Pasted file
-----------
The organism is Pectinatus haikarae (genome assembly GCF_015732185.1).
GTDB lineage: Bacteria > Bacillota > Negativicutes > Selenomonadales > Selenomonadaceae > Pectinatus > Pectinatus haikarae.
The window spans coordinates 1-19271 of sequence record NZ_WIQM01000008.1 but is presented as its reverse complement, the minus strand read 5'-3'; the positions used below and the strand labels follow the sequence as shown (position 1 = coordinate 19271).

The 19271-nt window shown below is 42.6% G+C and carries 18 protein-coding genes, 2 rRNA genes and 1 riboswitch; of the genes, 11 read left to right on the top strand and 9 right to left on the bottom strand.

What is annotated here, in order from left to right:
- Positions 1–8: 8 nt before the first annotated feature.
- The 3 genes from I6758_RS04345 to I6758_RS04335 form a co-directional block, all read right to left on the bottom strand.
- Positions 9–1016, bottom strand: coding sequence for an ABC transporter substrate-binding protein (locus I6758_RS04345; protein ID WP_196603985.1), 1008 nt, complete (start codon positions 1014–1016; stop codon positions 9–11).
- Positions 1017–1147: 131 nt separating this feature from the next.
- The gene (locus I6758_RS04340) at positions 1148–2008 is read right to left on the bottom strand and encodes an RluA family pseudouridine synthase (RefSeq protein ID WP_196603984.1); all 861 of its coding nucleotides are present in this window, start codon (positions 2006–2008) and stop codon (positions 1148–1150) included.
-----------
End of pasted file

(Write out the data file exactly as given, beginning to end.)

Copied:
The organism is Pectinatus haikarae (genome assembly GCF_015732185.1).
GTDB lineage: Bacteria > Bacillota > Negativicutes > Selenomonadales > Selenomonadaceae > Pectinatus > Pectinatus haikarae.
The window spans coordinates 1-19271 of sequence record NZ_WIQM01000008.1 but is presented as its reverse complement, the minus strand read 5'-3'; the positions used below and the strand labels follow the sequence as shown (position 1 = coordinate 19271).

The 19271-nt window shown below is 42.6% G+C and carries 18 protein-coding genes, 2 rRNA genes and 1 riboswitch; of the genes, 11 read left to right on the top strand and 9 right to left on the bottom strand.

What is annotated here, in order from left to right:
- Positions 1–8: 8 nt before the first annotated feature.
- The 3 genes from I6758_RS04345 to I6758_RS04335 form a co-directional block, all read right to left on the bottom strand.
- Positions 9–1016, bottom strand: coding sequence for an ABC transporter substrate-binding protein (locus I6758_RS04345; protein ID WP_196603985.1), 1008 nt, complete (start codon positions 1014–1016; stop codon positions 9–11).
- Positions 1017–1147: 131 nt separating this feature from the next.
- The gene (locus I6758_RS04340) at positions 1148–2008 is read right to left on the bottom strand and encodes an RluA family pseudouridine synthase (RefSeq protein ID WP_196603984.1); all 861 of its coding nucleotides are present in this window, start codon (positions 2006–2008) and stop codon (positions 1148–1150) included.